Do Less To Do More
I humbled myself and got down on my knees, the cool floor pressing into my bones. “God,” I sobbed, “if you will show me the way, I will do the work.” Exhausted, overwhelmed, feeling shredded to my core, tears streamed down my face. How could it have come to this?
Only a few months earlier, my physician delivered the life altering news that the fatigue, numbness and headaches that I had been experiencing were, in fact, progressive multiple sclerosis. Shock, despair, anger and disappointment flooded me at once. What seemed like an inevitable future in a wheelchair and an early death haunted my reality. I went home to feel sorry for myself; consumed with self-pity.
Three days later, my marriage fell apart. We had chosen to handle the mounting stress in deliberate and self-serving ways, none of them healthy. We decided to separate; however, we continued to cohabitate for the sake of our three-year old daughter.
I pondered my life and how I got to this point. Perhaps pushing myself to exhaustion day after day, getting five hours of sleep every night and driving myself as a business owner, trainer, exercise instructor, teaching at the local college, doing television and radio appearances, training for triathlon and, of course, being a mom had been too much.
As I continued to struggle with my health, I wondered how much more a person could take. I would soon find out.
On Good Friday, I went to the health club I co-owned with my husband. There was a padlock on the door. We had been shut down for failure to pay our taxes; I had buried my head in the sand and chosen not to be overly involved with the finances. I stood there surrounded by my students, embarrassed and humiliated, wondering if this was truly the lowest it could get.
Making a decision to bury my head in the sand when exhaustion, overwhelm, and extreme stress were so prevalent was the worst mistake I could have made. Here at the bottom, feeling that there was nothing left to give, my only choices were to either surrender to circumstance or figure out a way to turn my life around.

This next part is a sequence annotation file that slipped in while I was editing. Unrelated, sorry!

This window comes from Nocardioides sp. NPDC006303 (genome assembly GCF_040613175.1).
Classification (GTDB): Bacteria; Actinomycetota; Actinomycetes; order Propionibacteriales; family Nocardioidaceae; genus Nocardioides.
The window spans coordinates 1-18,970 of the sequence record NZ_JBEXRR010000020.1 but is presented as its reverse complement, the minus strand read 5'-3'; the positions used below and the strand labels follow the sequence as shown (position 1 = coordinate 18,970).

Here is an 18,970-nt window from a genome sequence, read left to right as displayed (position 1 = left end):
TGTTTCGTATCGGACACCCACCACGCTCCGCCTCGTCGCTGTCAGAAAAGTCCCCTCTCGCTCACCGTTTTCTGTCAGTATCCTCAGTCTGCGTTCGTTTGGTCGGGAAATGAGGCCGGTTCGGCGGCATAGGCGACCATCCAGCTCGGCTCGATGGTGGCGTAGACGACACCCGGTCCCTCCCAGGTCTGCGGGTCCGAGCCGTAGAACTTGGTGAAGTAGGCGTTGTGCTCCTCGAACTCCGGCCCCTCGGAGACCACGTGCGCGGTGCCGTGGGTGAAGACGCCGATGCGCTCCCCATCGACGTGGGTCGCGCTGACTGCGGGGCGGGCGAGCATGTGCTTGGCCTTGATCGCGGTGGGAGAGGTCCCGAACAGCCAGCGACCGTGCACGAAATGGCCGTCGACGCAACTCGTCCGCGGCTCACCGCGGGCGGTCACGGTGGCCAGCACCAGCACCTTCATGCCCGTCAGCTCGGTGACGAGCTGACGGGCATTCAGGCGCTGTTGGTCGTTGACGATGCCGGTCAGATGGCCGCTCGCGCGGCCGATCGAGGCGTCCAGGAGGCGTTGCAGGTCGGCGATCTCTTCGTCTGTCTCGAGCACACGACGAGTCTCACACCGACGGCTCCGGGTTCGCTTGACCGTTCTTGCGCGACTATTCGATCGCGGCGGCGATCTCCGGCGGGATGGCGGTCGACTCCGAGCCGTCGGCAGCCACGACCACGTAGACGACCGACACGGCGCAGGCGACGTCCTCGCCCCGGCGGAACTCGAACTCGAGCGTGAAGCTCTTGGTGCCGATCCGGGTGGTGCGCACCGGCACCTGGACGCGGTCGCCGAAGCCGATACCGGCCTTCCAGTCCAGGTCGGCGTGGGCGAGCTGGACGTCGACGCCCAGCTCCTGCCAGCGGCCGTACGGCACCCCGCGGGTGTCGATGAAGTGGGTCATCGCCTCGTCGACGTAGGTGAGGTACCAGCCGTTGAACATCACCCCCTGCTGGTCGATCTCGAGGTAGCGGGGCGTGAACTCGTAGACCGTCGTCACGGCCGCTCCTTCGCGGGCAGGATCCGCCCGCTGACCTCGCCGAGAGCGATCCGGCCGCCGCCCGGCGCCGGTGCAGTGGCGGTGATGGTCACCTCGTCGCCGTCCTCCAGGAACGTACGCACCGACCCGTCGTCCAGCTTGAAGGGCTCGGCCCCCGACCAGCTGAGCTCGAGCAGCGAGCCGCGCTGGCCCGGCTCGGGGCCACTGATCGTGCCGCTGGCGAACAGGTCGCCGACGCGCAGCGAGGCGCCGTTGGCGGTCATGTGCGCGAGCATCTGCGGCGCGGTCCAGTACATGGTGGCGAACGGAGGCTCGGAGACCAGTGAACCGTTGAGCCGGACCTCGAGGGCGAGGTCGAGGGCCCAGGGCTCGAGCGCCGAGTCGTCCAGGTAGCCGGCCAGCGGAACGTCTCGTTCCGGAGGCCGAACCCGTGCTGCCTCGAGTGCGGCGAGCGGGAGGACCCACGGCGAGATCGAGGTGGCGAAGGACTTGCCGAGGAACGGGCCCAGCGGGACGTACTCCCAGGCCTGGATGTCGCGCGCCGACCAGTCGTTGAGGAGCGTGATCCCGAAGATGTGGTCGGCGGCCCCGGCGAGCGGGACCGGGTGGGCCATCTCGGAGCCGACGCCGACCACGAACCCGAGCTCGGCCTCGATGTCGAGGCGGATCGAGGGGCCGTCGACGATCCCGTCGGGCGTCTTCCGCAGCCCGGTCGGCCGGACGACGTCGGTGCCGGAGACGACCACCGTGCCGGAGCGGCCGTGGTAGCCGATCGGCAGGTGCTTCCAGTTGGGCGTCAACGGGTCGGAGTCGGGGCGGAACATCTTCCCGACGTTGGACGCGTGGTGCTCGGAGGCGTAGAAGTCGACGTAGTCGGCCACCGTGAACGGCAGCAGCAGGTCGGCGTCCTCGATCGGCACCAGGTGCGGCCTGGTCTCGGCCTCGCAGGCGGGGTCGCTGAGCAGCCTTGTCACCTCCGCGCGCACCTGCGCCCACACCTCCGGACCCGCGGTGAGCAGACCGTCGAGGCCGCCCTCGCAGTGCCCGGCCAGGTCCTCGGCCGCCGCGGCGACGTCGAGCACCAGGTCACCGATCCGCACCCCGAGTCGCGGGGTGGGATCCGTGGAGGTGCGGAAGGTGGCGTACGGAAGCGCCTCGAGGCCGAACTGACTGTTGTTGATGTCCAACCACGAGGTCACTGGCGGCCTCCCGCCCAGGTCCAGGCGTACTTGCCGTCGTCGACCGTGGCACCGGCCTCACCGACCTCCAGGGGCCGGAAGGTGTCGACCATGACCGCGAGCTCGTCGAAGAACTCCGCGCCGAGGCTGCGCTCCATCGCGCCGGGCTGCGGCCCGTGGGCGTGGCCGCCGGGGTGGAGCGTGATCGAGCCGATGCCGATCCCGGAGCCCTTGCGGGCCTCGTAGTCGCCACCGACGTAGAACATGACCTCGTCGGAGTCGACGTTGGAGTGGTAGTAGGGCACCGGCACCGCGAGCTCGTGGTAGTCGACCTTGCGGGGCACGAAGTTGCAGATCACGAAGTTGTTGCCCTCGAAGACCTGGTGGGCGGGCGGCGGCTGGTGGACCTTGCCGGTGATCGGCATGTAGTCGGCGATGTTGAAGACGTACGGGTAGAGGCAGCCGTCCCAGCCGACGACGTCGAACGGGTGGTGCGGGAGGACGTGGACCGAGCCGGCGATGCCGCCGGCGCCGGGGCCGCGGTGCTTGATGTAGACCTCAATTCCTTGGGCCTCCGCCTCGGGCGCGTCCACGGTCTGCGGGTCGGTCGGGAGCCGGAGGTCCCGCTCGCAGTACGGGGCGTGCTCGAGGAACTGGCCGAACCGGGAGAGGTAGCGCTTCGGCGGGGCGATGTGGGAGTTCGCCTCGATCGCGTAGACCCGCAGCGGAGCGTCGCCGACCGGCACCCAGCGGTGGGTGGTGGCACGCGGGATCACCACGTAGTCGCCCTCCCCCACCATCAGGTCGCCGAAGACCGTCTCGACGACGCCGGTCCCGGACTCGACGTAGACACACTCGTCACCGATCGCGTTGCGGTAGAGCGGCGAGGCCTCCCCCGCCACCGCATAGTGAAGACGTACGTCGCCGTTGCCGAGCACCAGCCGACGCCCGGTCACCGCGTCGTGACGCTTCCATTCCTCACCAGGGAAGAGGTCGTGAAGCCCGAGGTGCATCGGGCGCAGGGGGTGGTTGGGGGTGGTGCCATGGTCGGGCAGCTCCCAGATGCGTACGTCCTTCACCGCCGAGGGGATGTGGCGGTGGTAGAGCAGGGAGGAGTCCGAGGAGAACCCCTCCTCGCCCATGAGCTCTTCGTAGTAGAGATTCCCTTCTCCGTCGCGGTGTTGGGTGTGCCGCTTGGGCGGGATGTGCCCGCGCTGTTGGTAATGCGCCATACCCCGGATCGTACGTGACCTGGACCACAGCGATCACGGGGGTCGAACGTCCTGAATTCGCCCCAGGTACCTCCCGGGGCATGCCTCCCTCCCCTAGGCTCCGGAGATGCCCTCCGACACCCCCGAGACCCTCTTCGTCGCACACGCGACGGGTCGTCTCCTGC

My goal for anyone reading this is to know that whatever you are going through, or have experienced, you can transcend. This book is about hope; a hope for a better tomorrow. I will highlight the key strategies I used to go from excruciatingly ill, deeply in debt, a broken marriage and living on my brother-in-law’s sofa to running five Boston Marathons, becoming a self-made multi-millionaire, and passionately married to the love of my life? I believe you, too, can have a rich, beautiful, fulfilling life and these words are intended to help you do just that.
I can pinpoint 8 things that I did to turn my life around. There wasn’t just one strategy; all of these work symbiotically to create results.
1. Get Extremely Clear on What You Want in The Primary Areas of Your Life
I meet so many people who are out of balance – they have money, but their relationship is horrible or they have created a fantastic career, but they are thirty pounds overweight. The primary areas of our lives are health, relationships, money and contribution. When I hit rock bottom and finally came out of the other end of my pity party, I got clear on what I wanted. I created vivid images of what that looked like in my mind. Within six years, all of my visions came true.
2. Learn to Say ‘No’
If you are asked to do something that does not align with your objectives, say ‘no’. For many people, this is the toughest thing to do. Ask yourself, ‘is doing this going to get me closer to, or further away from what I want?’ Trust your gut. Ultimately, our lives are as much a reflection of the things we choose not to do, as those things we make a conscious choice to do.